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Q-and-A: How business leaders can better relate to a younger workforce

5 min read


Pekka A. Viljakainen has been an ambassador between business executives and technology teams, handling complex governance and political topics inside large international organizations and delivering results for over 20 years.

Mark Mueller-Eberstein, as the CEO of Adgetec Corp. and professor at Rutgers University, is a business accelerator, coach, speaker and author of the best-selling “Agility: Competing and Winning in a Tech Savy Marketplace.” He has over 15 years of global leadership experience in the IT Industry, helping companies, governments and their leaders to succeed.

SmartBrief interviewed Viljakainen and Mueller-Eberstein on their new book, “No Fear: Business Leadership in the Age of Digital Cowboys,” published this year.

“No Fear” discusses the importance of today’s corporate leaders adapting to the culture of a younger generation. Is it more important for leaders to connect with younger generations, as opposed to the younger generation adapting to traditional business culture? Why?

“No Fear” is not actually promoting a one-way approach where older leaders are expected to learn from the younger generations. It is a two-way street. It is more about getting people with different experiences from various age groups to work effectively together.

Old-school leadership styles typically try to force this collaboration and transformation to happen within teams. Today, this is simply not possible (or effective) if the leaders try to isolate themselves when taking the lead at the frontline of their team.

What could be a very easy and fruitful dialogue between different age groups and talents will be inhibited by ego and personal pride. If this happens, younger generations will feel stifled by the lack of innovation and will leave under such rigid organizations. At the same time, the older generations will act in fear of dealing with the younger talent (instead of learning from them), and trying to enforce top-down organizational processes.

What’s the No. 1 mistake that leaders make when trying to relate to the younger generations, and how can they avoid it?

The key mistake current leaders often make is to not engage at all with the “Digital Cowboys” and their sometimes uncomfortable questioning of the status quo within an organization.

The fear of the unknown often gets in their way to reach out and embrace the insights and enthusiasm the “Digital Cowboys” bring to their workplace and to their organizations.

In “No Fear,” Pekka is sharing his personal experiences of realizing and overcoming the mistakes as a leader, while Mark is outlining mentoring across generations and levels as one tool for leaders and “Digital Cowboys” to benefit personally as well as their organizations from the direct engagement.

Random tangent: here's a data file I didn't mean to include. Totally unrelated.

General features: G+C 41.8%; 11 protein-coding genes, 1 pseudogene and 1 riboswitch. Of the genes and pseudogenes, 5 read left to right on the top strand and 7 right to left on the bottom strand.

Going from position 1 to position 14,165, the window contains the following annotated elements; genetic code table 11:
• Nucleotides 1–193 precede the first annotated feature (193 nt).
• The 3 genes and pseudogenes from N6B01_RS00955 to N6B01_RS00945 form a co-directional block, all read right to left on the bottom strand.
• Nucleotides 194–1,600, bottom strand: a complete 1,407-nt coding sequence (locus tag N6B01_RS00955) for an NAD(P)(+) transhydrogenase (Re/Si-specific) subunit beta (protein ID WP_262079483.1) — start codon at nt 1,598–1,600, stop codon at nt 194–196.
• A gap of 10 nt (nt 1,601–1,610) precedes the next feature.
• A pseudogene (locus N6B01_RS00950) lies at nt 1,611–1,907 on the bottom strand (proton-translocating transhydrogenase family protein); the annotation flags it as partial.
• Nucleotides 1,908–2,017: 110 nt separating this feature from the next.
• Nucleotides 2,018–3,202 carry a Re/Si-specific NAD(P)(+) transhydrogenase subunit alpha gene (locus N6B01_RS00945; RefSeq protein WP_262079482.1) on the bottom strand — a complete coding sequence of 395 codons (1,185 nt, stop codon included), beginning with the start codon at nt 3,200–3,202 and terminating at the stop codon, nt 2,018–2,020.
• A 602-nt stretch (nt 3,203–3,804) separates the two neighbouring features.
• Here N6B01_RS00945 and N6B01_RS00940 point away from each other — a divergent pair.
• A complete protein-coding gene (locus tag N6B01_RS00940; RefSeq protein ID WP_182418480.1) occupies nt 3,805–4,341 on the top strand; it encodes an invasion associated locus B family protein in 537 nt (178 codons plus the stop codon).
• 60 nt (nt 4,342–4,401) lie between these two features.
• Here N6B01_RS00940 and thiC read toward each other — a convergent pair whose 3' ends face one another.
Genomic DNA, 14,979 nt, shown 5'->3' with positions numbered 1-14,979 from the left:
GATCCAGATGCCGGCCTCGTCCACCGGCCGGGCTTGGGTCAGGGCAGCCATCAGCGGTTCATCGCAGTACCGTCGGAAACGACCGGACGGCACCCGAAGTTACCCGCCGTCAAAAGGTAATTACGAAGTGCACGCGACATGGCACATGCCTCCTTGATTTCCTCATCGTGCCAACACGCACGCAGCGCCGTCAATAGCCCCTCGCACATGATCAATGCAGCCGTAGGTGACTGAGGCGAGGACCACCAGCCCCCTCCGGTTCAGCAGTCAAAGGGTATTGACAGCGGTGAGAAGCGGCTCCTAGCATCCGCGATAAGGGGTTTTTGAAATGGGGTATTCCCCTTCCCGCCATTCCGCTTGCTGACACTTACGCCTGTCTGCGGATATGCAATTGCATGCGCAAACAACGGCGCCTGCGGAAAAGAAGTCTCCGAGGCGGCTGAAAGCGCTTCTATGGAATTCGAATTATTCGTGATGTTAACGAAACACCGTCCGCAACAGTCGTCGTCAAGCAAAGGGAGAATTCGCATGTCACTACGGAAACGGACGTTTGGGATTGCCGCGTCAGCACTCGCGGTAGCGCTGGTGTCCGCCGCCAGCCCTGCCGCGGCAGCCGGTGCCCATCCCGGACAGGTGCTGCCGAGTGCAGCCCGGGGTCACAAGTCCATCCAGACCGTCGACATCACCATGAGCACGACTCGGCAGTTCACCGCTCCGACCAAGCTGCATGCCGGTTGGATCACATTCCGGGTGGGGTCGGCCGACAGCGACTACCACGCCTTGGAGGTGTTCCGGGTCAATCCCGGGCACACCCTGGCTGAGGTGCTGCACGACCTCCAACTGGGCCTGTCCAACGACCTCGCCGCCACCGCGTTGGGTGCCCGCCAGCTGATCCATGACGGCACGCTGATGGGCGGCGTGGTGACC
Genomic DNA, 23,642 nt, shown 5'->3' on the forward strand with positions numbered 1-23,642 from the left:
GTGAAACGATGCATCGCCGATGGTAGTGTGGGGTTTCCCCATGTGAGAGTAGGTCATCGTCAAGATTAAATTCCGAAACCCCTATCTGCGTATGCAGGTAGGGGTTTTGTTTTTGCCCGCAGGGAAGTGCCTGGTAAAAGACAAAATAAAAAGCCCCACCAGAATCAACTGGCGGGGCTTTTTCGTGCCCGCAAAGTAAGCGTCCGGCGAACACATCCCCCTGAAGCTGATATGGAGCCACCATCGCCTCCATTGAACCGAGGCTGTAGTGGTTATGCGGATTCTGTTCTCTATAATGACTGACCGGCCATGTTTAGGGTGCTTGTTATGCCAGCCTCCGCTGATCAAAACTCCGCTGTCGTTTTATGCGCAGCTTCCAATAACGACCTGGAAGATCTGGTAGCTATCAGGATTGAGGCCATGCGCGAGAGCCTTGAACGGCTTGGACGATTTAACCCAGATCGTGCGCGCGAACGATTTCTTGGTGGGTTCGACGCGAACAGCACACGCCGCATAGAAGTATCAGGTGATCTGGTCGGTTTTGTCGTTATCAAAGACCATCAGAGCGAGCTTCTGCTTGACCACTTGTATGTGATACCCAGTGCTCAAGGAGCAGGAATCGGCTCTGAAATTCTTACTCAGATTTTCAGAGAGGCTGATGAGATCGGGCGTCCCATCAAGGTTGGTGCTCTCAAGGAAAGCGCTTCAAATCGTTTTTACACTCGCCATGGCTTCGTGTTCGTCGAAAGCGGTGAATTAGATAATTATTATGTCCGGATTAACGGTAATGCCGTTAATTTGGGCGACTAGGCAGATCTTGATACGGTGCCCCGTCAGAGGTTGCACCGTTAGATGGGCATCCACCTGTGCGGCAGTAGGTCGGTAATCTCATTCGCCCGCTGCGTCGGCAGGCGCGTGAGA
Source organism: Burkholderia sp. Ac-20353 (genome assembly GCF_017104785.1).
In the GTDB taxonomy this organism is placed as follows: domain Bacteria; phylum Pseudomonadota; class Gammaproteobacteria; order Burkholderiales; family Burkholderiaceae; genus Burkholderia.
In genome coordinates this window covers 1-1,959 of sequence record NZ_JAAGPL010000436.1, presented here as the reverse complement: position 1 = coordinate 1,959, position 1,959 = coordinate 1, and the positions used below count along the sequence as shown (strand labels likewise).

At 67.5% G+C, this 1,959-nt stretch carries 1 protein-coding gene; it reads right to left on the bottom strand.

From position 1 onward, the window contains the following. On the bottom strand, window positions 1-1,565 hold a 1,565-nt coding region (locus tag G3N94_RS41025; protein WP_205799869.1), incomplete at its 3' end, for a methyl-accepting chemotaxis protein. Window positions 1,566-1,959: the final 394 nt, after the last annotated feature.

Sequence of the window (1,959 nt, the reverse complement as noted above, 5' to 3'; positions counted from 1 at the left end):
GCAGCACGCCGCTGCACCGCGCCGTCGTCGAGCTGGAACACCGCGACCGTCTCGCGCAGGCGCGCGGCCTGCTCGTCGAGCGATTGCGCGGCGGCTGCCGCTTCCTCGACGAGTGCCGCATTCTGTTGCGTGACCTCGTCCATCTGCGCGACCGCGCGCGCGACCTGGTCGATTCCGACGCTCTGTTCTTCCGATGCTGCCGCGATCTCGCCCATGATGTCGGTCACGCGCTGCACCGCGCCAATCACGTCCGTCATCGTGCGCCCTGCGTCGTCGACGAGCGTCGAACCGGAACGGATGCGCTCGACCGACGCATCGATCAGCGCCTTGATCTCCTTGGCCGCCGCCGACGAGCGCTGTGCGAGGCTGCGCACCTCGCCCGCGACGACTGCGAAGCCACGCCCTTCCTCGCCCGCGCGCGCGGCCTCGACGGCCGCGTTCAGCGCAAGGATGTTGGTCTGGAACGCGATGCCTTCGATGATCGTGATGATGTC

Another common fear within the traditional organizations and in many cultures is the fear of making and admitting mistakes. The effort to appear perfect does cost so much energy and eventually will not create the kind of culture in which innovating and critical thinking that are so important for the success in our knowledge economy can flourish.

Transparency, authenticity and openness are key attributes the leaders of today and tomorrow need to embrace and model within their organization. Pekka points out how he explicitly uses his own mistakes in a very public way to explain learnings as well as paths into the future. Stories like that are mirrored by many of the contributors to “No Fear,” and Mark explains that a culture that is quickly and agile acknowledging and learning from their mistakes can innovate and outperform their competition.

In the book, you mention how the business world is going global. What advice do you have for leaders looking to branch out globally for the first time?

Have no fear. The world has never been so prepared for global dialogue than it is today. The young generation — all over the world — is well-equipped to work in global teams. For a leader, globalization means leading ALL talents, in ALL countries in a transparent and equal way. While it is difficult to communicate globally, achieving the international business formula is one of the most rewarding moments any leader could experience.

The role of technology in the business world is growing more every day. What’s the best way for swamped leaders to keep up with the technological tides of change?

Consumerization and simplification of information and communication technologies are key trends that are reshaping how organizations need to think about their IT environment.

The kind of workplace the “Digital Cowboys” are looking for is a place that provides them with: their choice of devices, times and places to work; flexibility for their work and collaboration preferences; and instant access to information and expertise.

In “No Fear,” the authors go beyond the focus on technology capabilities and look at the organization, technological and leadership transitions that unlock the potential of organizations and the individuals within them; independent of their level or title.

There is no cookie-cutter model, tool or application. The best way to start this whole process is really to get your youngest and brightest talents to one room and ask them, “What the heck should I, as a leader, do to connect with them in a way that promotes productivity and communication?”